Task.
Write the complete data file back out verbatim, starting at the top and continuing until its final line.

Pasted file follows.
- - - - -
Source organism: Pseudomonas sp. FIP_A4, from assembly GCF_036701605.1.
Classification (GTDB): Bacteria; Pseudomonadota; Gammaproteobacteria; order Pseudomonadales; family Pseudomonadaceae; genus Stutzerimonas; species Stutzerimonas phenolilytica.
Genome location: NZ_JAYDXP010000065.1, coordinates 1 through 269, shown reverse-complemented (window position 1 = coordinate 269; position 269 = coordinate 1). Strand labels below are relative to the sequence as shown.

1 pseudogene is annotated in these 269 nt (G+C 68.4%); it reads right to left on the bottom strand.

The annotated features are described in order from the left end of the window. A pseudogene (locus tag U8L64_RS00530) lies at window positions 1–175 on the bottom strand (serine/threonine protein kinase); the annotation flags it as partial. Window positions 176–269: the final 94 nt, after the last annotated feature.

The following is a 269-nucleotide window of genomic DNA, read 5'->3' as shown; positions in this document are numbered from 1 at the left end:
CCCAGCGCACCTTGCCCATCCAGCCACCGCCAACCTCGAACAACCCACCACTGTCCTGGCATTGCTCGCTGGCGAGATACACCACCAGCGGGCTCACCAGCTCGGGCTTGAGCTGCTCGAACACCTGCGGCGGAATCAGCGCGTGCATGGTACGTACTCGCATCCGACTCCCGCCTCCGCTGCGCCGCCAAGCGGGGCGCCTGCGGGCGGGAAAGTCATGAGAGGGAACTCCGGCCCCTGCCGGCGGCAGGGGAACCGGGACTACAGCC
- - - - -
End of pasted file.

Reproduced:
Source organism: Pseudomonas sp. FIP_A4, from assembly GCF_036701605.1.
Classification (GTDB): Bacteria; Pseudomonadota; Gammaproteobacteria; order Pseudomonadales; family Pseudomonadaceae; genus Stutzerimonas; species Stutzerimonas phenolilytica.
Genome location: NZ_JAYDXP010000065.1, coordinates 1 through 269, shown reverse-complemented (window position 1 = coordinate 269; position 269 = coordinate 1). Strand labels below are relative to the sequence as shown.

1 pseudogene is annotated in these 269 nt (G+C 68.4%); it reads right to left on the bottom strand.

The annotated features are described in order from the left end of the window. A pseudogene (locus tag U8L64_RS00530) lies at window positions 1–175 on the bottom strand (serine/threonine protein kinase); the annotation flags it as partial. Window positions 176–269: the final 94 nt, after the last annotated feature.

The following is a 269-nucleotide window of genomic DNA, read 5'->3' as shown; positions in this document are numbered from 1 at the left end:
CCCAGCGCACCTTGCCCATCCAGCCACCGCCAACCTCGAACAACCCACCACTGTCCTGGCATTGCTCGCTGGCGAGATACACCACCAGCGGGCTCACCAGCTCGGGCTTGAGCTGCTCGAACACCTGCGGCGGAATCAGCGCGTGCATGGTACGTACTCGCATCCGACTCCCGCCTCCGCTGCGCCGCCAAGCGGGGCGCCTGCGGGCGGGAAAGTCATGAGAGGGAACTCCGGCCCCTGCCGGCGGCAGGGGAACCGGGACTACAGCC